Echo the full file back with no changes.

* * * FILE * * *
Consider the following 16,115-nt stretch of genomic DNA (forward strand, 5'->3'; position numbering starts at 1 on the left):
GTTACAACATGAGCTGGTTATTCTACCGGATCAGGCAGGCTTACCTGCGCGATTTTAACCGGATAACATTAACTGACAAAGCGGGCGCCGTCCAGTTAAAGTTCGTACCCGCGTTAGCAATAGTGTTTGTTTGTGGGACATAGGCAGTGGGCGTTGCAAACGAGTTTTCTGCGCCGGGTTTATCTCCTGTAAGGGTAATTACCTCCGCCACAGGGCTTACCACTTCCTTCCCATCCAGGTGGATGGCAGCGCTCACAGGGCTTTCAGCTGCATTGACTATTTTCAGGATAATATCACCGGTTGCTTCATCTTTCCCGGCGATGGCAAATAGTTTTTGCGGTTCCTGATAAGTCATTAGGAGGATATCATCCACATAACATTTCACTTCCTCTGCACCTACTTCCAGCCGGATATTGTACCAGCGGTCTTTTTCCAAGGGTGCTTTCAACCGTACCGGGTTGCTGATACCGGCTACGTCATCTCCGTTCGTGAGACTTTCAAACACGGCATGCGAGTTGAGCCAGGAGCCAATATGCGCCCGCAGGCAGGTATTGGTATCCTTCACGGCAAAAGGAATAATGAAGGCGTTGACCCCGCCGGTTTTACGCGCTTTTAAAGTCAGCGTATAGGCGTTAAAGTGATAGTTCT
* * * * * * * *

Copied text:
Consider the following 16,115-nt stretch of genomic DNA (forward strand, 5'->3'; position numbering starts at 1 on the left):
GTTACAACATGAGCTGGTTATTCTACCGGATCAGGCAGGCTTACCTGCGCGATTTTAACCGGATAACATTAACTGACAAAGCGGGCGCCGTCCAGTTAAAGTTCGTACCCGCGTTAGCAATAGTGTTTGTTTGTGGGACATAGGCAGTGGGCGTTGCAAACGAGTTTTCTGCGCCGGGTTTATCTCCTGTAAGGGTAATTACCTCCGCCACAGGGCTTACCACTTCCTTCCCATCCAGGTGGATGGCAGCGCTCACAGGGCTTTCAGCTGCATTGACTATTTTCAGGATAATATCACCGGTTGCTTCATCTTTCCCGGCGATGGCAAATAGTTTTTGCGGTTCCTGATAAGTCATTAGGAGGATATCATCCACATAACATTTCACTTCCTCTGCACCTACTTCCAGCCGGATATTGTACCAGCGGTCTTTTTCCAAGGGTGCTTTCAACCGTACCGGGTTGCTGATACCGGCTACGTCATCTCCGTTCGTGAGACTTTCAAACACGGCATGCGAGTTGAGCCAGGAGCCAATATGCGCCCGCAGGCAGGTATTGGTATCCTTCACGGCAAAAGGAATAATGAAGGCGTTGACCCCGCCGGTTTTACGCGCTTTTAAAGTCAGCGTATAGGCGTTAAAGTGATAGTTCT